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International Journal of Antennas and Propagation
Volume 2012 (2012), Article ID 513829, 6 pages
http://dx.doi.org/10.1155/2012/513829
Research Article

Band-Notched Ultrawide Band Planar Inverted-F Antenna

1Department of Electrical Engineering, University of Engineering and Technology Lahore, Faisalabad Campus, Faisalabad, Pakistan
2Department of Electrical Engineering, GC University, Faisalabad, Pakistan
3Department of Computer Science and Engineering, University of Engineering and Technology Lahore, Pakistan
4Department of Electrical Engineering and Electronics, University of Liverpool, Liverpool L69 3GJ, UK

Received 25 February 2012; Accepted 9 April 2012

Academic Editor: Minh-Chau Huynh

Copyright © 2012 H. T. Chattha et al. This is an open access article distributed under the Creative Commons Attribution License, which permits unrestricted use, distribution, and reproduction in any medium, provided the original work is properly cited.

Abstract

A novel ultrawide band planar inverted-F antenna with band-notched characteristics is presented in this paper. The planar inverted-F antenna uses two parasitic elements to enhance the bandwidth to cover the ultrawide band. The band-notched feature is added by inserting a W-shaped slot on the top radiating element of the antenna with a band rejection from 5.08 to 6 GHz (measured). Both the measured and simulated results are obtained to draw the conclusions.

1. Introduction

A considerable amount of research has been conducted for developing the ultrawide band (UWB) antennas for its characteristics such as high data rate, being low power, and having wide bandwidths, and simple hardware structure in many real world applications. In 2002, Federal Communications Commission (FCC) of USA allocated a bandwidth from 3.1 GHz to 10.6 GHz to ultrawide band [1]. This band also covers the bands of the previously present wireless networks with standards such as IEEE 802. 11a in USA (5.15–5.35 GHz, 5.725–5.825 GHz), HIPERLAN/2 in Europe (5.15–5.35 GHz, 5.47–5.725 GHz), and Microwave Access (WiMAX) system (5.25–5.825 GHz) [2, 3]. To avoid the interference between these UWB systems and the nearby communication systems such as wireless (WLAN), there is a need to employ some form of filter. In order to save the space and cost and reduce the complexity of the UWB system, this filter should ideally be integrated into the radiating element of the antenna. To tackle this issue, many printed type of antennas with band-notched characteristics have been presented [210]. All these antennas have almost omnidirectional radiation patterns; however, some UWB applications require antennas with comparatively higher directivity.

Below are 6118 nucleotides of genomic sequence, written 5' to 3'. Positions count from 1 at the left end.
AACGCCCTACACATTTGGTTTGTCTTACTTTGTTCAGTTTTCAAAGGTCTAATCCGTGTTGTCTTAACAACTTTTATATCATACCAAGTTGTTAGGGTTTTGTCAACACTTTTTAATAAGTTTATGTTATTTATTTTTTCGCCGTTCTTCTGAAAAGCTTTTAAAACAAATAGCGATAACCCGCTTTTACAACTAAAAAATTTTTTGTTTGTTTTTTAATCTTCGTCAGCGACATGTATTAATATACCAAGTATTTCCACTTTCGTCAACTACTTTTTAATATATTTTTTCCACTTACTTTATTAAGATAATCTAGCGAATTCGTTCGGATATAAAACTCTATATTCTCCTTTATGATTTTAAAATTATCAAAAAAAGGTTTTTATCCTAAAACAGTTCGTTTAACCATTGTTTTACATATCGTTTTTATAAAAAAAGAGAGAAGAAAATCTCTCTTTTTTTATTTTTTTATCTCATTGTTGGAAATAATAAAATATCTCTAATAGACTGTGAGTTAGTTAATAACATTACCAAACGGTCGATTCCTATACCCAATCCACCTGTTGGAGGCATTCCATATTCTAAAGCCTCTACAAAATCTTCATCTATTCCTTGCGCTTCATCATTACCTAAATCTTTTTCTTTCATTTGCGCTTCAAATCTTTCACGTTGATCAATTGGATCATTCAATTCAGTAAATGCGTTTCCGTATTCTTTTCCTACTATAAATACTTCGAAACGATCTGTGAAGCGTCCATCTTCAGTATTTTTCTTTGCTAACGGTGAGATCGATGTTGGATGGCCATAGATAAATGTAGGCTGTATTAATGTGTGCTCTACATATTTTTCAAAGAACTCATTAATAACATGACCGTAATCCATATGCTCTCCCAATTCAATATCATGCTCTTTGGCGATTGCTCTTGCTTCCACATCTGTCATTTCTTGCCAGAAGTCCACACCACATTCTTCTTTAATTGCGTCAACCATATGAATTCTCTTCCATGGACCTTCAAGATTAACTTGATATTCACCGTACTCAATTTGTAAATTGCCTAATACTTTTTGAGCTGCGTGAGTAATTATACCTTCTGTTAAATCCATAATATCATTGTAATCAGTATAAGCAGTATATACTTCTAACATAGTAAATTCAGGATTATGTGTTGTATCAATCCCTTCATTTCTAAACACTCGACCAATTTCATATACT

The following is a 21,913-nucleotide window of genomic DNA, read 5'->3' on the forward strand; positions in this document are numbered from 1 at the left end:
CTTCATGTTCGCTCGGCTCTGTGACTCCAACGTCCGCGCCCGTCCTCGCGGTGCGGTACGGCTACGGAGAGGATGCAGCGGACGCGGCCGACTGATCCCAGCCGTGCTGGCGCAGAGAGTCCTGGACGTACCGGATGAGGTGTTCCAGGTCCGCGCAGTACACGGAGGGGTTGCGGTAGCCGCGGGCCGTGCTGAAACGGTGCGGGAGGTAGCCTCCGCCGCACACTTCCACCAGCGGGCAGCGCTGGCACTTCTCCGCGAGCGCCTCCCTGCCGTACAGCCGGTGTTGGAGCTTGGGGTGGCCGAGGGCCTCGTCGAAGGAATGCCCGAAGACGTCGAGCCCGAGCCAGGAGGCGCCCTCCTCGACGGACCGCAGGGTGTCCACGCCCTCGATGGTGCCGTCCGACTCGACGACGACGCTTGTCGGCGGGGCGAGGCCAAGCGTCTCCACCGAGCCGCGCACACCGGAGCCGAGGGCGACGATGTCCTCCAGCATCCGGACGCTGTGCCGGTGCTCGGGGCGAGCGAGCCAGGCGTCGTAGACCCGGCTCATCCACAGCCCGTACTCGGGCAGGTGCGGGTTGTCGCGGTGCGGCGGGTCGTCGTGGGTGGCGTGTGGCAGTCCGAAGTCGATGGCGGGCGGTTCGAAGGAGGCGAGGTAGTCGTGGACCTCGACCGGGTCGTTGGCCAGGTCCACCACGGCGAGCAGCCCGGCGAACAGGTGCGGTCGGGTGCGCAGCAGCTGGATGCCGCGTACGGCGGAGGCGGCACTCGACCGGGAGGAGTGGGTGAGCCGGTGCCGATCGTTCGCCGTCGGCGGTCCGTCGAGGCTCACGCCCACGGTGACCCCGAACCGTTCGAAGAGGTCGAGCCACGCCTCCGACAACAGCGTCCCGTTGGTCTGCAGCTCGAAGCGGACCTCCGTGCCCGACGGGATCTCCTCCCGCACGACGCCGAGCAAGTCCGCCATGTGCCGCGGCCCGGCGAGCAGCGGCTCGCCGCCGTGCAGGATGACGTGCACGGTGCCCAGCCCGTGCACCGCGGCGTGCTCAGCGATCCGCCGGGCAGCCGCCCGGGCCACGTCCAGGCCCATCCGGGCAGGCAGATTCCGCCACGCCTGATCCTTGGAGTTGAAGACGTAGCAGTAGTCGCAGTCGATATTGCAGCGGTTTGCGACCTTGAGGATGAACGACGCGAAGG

The planar inverted-F antenna (PIFA) is now widely used in mobile and portable radio applications due to its simple design, lightweight, low cost, conformal nature, reliable performance, and attractive radiation pattern [1114]. The PIFA has higher directivity as compared to the planar monopole antennas which makes it more suitable for certain UWB applications [15]. PIFA was previously known as an antenna having narrow-band characteristics and a reasonable research is already done to enhance its impedance bandwidth [1618]. Feik et al. have shown in [19] that the fractional impedance bandwidth up to about 25% can be obtained by having different shapes of feed plates. Recently, some UWB PIFA antennas are introduced [20, 21] and one band-notched UWB PIFA is introduced using a spiral slot [22] on the feed plate. However, the UWB PIFAs presented in the [21, 22] have height  mm which is relatively high and also it has two PIFA antennas (one on each edge of the ground plane) to cover the whole UWB band which makes it very difficult to integrate with other PCB components. This paper presents a single-element band-notched UWB PIFA for height  mm by introducing a W-shaped slot on the top radiating plate.